Wednesday, June 24, 2015

Gentlemen's Fashions for June 1872

Wednesday, June 24, 2015
Men's daytime fashions

Loretta reports:

Men’s fashion magazines are far less numerous than women’s. So you may imagine my excitement when I came upon some Gentleman’s Magazines for the 1870s, complete with color fashion plates.

Each month shows several sets of fashions, rather like the Victorian-era Godey’s and Peterson’s magazines I’ve featured before. Like the women's magazines, they include detailed descriptions. However, since they offer patterns, and men weren't likely to be making their own clothes, I thought these magazines must have been aimed at tailors. The fact that they include nothing but fashion seems strong evidence. Very likely, the elegant gentleman would not be caught dead reading a men’s fashion magazine. He'd rely on his tailor's expert's judgment, as well as his own taste, observation of other well-dressed men, and imagination. Or maybe he'd just follow the Prince of Wales's (later King Edward VII) lead. Of course, it could be that the tailor would keep the magazine on hand to show his clients the latest fashions.

Would a gentlemen buy the magazine and bring it to his tailor? I can't conceive of this happening in the Regency era, but the Victorians were different, and frankly, I don't know for sure.

Historical dress experts, please feel free to enlighten us.
Fashion description

Clicking on the image will enlarge it.  Clicking on the caption will allow you to read at the source, where you can learn more and enlarge images as needed.


8 comments:

Karen Anne said...

Those suits look much more attractive than a current man's suit.

Cathy Kawalek said...

Wonderful illustration. Where did you find the magazine?

GSGreatEscaper said...

Ah, but think of all those gents at the outskirts of the Empire who would need this kind of resource to take to the local tailors! Just as London's mantua makers and milliners perused the Paris papers so that their designs would be a la mode, so would those in Boston, New York, Williamsburg (you knew that...) Calcutta, Hong Kong and so many other places need clues as to how the fashionable Londoners dressed so that their clothes would conform to the ideal - whether meeting people newly out from 'home' or when they returned on leave....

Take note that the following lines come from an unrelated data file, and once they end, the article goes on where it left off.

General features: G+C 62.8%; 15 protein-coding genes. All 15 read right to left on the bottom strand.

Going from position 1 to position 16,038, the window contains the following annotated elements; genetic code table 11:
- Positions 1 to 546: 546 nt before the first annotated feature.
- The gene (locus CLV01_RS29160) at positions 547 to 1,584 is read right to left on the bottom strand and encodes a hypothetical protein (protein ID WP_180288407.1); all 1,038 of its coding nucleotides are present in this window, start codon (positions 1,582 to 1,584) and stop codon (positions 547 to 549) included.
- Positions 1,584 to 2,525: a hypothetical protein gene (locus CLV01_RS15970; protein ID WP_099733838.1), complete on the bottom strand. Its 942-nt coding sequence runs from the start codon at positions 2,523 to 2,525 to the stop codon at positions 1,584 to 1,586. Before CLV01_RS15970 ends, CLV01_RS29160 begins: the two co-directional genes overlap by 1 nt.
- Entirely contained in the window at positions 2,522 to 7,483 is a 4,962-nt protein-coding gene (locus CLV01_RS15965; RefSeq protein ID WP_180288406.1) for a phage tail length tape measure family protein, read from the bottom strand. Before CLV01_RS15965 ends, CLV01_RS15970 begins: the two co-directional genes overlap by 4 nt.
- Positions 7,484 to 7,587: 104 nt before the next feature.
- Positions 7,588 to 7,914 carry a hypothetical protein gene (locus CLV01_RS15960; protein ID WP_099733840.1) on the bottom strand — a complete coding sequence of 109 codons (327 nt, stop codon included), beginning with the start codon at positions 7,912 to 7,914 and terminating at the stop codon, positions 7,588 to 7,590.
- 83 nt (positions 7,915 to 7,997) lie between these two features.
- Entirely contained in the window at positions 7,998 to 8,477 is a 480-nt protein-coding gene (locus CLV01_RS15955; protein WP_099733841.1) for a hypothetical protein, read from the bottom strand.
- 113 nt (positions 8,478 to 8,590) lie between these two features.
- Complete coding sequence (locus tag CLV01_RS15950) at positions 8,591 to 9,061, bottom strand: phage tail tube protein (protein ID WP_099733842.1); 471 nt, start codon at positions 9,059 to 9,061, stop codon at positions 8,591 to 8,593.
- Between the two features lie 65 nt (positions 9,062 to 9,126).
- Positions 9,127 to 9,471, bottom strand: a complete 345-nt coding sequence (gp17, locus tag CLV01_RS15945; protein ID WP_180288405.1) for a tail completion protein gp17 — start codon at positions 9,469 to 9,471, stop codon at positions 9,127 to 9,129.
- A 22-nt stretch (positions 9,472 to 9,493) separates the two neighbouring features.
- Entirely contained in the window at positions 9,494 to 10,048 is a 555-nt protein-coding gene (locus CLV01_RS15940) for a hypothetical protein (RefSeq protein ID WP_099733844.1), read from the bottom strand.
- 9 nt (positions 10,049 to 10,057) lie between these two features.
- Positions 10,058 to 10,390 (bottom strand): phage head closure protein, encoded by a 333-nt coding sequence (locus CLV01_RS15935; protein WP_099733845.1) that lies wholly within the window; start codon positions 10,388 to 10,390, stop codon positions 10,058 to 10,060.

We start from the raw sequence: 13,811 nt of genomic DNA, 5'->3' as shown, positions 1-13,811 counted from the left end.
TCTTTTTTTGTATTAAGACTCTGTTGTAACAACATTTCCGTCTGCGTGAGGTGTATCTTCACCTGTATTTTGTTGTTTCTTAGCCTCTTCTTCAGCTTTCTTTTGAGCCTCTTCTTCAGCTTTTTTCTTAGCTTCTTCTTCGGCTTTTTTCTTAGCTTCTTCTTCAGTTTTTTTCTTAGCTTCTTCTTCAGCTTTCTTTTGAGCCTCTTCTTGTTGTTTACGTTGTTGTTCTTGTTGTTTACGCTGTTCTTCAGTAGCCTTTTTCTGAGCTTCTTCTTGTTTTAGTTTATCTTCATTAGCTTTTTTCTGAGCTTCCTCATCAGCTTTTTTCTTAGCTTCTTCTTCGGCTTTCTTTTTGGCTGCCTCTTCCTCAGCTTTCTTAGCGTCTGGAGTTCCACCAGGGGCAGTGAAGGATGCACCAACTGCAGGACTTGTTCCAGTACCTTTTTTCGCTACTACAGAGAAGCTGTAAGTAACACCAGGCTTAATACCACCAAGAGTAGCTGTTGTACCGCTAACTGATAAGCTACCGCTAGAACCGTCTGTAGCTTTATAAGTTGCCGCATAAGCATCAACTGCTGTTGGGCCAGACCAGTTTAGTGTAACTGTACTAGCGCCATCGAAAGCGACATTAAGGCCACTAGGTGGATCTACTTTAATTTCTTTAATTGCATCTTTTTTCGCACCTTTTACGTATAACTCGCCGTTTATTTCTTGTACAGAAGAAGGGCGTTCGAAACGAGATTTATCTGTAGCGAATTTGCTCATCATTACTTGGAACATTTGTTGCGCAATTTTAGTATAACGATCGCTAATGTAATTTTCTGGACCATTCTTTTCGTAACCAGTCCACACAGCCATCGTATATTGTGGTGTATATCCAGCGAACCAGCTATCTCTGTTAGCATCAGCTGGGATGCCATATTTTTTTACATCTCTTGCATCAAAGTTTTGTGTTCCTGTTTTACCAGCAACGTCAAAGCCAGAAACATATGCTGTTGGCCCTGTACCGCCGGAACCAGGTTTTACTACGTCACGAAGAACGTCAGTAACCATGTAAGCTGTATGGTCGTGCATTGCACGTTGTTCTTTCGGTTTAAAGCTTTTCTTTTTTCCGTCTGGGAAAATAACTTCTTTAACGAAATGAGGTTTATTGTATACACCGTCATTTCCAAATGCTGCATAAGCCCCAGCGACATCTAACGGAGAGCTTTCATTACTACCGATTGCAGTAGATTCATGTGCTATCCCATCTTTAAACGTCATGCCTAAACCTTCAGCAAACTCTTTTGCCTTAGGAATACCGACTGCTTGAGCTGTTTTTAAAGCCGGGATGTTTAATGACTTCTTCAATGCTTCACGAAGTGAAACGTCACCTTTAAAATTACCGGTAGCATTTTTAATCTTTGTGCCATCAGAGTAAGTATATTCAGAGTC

LorettaChase said...

Cathy, if you click on the caption, it will take you to the magazine online. GSGreatEscaper, you make an excellent point!

Cathy Kawalek said...

Did you notice how high the heels are on the shoes. Quite the dandy!

Christina Mitchell said...

I wonder if the fashion plate is from The Gentleman's Magazine of Fashions, Fancy Costumes and the Regimentals of the Army published by John Browne Bell? The publication was a guide for tailors and contained the latest fashion styles from England, France and Germany. Published 1828-1894. The magazine contained specific reference to pattern cutting systems and tailoring techniques.

I queried your reference to the title of the publication because there is another well known publication "The Gentleman's Magazine" which I believe did not contain fashion plates or patterns.

Christina

LorettaChase said...

Christina, if you will click on the caption, it will take you to the magazine online, and you can read the title page. It does not appear to be the same publication.

Christina Mitchell said...

Ah... thanks Loretta got it. Okay so Louis Devere in the reference below started The Gentleman's Magazine in 1828 - interesting. The Gentleman's Magazine did change ownership several times I believe so that's probably what happened. I think that it is likely that the magazine was aimed at the tailoring trade.

http://tinyurl.com/pexgs5p

Christina

 
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